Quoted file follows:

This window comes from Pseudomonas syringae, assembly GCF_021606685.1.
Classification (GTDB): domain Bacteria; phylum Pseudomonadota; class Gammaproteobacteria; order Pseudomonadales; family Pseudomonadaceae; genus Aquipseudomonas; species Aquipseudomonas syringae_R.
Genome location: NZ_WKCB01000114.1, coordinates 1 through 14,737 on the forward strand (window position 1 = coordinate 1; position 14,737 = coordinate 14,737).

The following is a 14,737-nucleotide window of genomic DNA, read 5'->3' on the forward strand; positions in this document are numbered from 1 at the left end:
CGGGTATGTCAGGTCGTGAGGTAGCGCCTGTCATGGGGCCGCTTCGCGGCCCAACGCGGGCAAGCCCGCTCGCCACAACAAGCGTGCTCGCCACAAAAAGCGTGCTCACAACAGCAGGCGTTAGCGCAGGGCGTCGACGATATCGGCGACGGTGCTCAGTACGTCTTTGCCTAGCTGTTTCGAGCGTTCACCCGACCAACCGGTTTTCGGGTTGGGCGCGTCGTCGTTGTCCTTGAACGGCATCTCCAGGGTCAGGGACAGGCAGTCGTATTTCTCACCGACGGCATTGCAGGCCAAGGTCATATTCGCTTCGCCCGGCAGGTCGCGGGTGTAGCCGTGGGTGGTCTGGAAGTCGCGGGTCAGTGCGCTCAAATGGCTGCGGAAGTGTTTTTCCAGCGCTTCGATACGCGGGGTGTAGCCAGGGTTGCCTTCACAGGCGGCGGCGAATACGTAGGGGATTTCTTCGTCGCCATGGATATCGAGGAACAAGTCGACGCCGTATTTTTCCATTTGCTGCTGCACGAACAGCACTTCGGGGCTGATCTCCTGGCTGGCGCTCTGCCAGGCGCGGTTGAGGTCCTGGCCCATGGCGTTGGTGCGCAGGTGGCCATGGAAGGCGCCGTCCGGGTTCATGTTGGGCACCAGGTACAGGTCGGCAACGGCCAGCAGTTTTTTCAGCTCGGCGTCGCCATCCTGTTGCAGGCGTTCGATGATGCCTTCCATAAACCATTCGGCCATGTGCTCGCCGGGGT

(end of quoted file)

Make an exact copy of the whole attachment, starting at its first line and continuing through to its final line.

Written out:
This window comes from Pseudomonas syringae, assembly GCF_021606685.1.
Classification (GTDB): domain Bacteria; phylum Pseudomonadota; class Gammaproteobacteria; order Pseudomonadales; family Pseudomonadaceae; genus Aquipseudomonas; species Aquipseudomonas syringae_R.
Genome location: NZ_WKCB01000114.1, coordinates 1 through 14,737 on the forward strand (window position 1 = coordinate 1; position 14,737 = coordinate 14,737).

The following is a 14,737-nucleotide window of genomic DNA, read 5'->3' on the forward strand; positions in this document are numbered from 1 at the left end:
CGGGTATGTCAGGTCGTGAGGTAGCGCCTGTCATGGGGCCGCTTCGCGGCCCAACGCGGGCAAGCCCGCTCGCCACAACAAGCGTGCTCGCCACAAAAAGCGTGCTCACAACAGCAGGCGTTAGCGCAGGGCGTCGACGATATCGGCGACGGTGCTCAGTACGTCTTTGCCTAGCTGTTTCGAGCGTTCACCCGACCAACCGGTTTTCGGGTTGGGCGCGTCGTCGTTGTCCTTGAACGGCATCTCCAGGGTCAGGGACAGGCAGTCGTATTTCTCACCGACGGCATTGCAGGCCAAGGTCATATTCGCTTCGCCCGGCAGGTCGCGGGTGTAGCCGTGGGTGGTCTGGAAGTCGCGGGTCAGTGCGCTCAAATGGCTGCGGAAGTGTTTTTCCAGCGCTTCGATACGCGGGGTGTAGCCAGGGTTGCCTTCACAGGCGGCGGCGAATACGTAGGGGATTTCTTCGTCGCCATGGATATCGAGGAACAAGTCGACGCCGTATTTTTCCATTTGCTGCTGCACGAACAGCACTTCGGGGCTGATCTCCTGGCTGGCGCTCTGCCAGGCGCGGTTGAGGTCCTGGCCCATGGCGTTGGTGCGCAGGTGGCCATGGAAGGCGCCGTCCGGGTTCATGTTGGGCACCAGGTACAGGTCGGCAACGGCCAGCAGTTTTTTCAGCTCGGCGTCGCCATCCTGTTGCAGGCGTTCGATGATGCCTTCCATAAACCATTCGGCCATGTGCTCGCCGGGGT